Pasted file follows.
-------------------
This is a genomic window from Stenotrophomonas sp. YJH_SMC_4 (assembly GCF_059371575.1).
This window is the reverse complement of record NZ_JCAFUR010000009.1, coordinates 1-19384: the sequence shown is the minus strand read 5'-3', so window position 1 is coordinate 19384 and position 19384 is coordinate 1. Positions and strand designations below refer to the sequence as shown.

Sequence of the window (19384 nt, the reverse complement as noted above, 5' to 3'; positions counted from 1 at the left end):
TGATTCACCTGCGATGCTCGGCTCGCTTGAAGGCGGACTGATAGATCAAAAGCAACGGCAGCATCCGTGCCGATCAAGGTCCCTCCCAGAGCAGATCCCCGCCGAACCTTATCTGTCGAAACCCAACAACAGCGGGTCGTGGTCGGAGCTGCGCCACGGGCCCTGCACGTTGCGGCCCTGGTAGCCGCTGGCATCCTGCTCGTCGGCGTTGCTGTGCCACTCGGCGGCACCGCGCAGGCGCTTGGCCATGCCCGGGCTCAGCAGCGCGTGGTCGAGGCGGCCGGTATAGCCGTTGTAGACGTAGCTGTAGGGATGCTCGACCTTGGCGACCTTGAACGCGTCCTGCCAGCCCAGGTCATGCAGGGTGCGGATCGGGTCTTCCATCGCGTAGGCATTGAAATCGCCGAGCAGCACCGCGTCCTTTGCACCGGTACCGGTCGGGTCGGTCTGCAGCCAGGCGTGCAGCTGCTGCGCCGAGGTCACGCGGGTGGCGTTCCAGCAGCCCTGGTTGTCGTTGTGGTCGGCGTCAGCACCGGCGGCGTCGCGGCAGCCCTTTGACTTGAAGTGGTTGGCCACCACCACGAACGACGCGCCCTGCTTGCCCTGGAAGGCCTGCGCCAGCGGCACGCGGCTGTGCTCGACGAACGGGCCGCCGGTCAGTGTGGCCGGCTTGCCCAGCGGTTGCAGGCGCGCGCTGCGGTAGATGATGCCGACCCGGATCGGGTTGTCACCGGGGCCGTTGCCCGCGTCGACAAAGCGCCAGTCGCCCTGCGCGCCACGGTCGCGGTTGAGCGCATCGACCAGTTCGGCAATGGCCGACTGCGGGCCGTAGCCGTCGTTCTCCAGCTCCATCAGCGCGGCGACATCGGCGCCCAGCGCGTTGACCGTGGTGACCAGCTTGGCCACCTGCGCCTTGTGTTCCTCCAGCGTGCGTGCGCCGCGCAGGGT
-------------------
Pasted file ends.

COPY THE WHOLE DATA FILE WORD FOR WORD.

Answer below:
This is a genomic window from Stenotrophomonas sp. YJH_SMC_4 (assembly GCF_059371575.1).
This window is the reverse complement of record NZ_JCAFUR010000009.1, coordinates 1-19384: the sequence shown is the minus strand read 5'-3', so window position 1 is coordinate 19384 and position 19384 is coordinate 1. Positions and strand designations below refer to the sequence as shown.

Sequence of the window (19384 nt, the reverse complement as noted above, 5' to 3'; positions counted from 1 at the left end):
TGATTCACCTGCGATGCTCGGCTCGCTTGAAGGCGGACTGATAGATCAAAAGCAACGGCAGCATCCGTGCCGATCAAGGTCCCTCCCAGAGCAGATCCCCGCCGAACCTTATCTGTCGAAACCCAACAACAGCGGGTCGTGGTCGGAGCTGCGCCACGGGCCCTGCACGTTGCGGCCCTGGTAGCCGCTGGCATCCTGCTCGTCGGCGTTGCTGTGCCACTCGGCGGCACCGCGCAGGCGCTTGGCCATGCCCGGGCTCAGCAGCGCGTGGTCGAGGCGGCCGGTATAGCCGTTGTAGACGTAGCTGTAGGGATGCTCGACCTTGGCGACCTTGAACGCGTCCTGCCAGCCCAGGTCATGCAGGGTGCGGATCGGGTCTTCCATCGCGTAGGCATTGAAATCGCCGAGCAGCACCGCGTCCTTTGCACCGGTACCGGTCGGGTCGGTCTGCAGCCAGGCGTGCAGCTGCTGCGCCGAGGTCACGCGGGTGGCGTTCCAGCAGCCCTGGTTGTCGTTGTGGTCGGCGTCAGCACCGGCGGCGTCGCGGCAGCCCTTTGACTTGAAGTGGTTGGCCACCACCACGAACGACGCGCCCTGCTTGCCCTGGAAGGCCTGCGCCAGCGGCACGCGGCTGTGCTCGACGAACGGGCCGCCGGTCAGTGTGGCCGGCTTGCCCAGCGGTTGCAGGCGCGCGCTGCGGTAGATGATGCCGACCCGGATCGGGTTGTCACCGGGGCCGTTGCCCGCGTCGACAAAGCGCCAGTCGCCCTGCGCGCCACGGTCGCGGTTGAGCGCATCGACCAGTTCGGCAATGGCCGACTGCGGGCCGTAGCCGTCGTTCTCCAGCTCCATCAGCGCGGCGACATCGGCGCCCAGCGCGTTGACCGTGGTGACCAGCTTGGCCACCTGCGCCTTGTGTTCCTCCAGCGTGCGTGCGCCGCGCAGGGT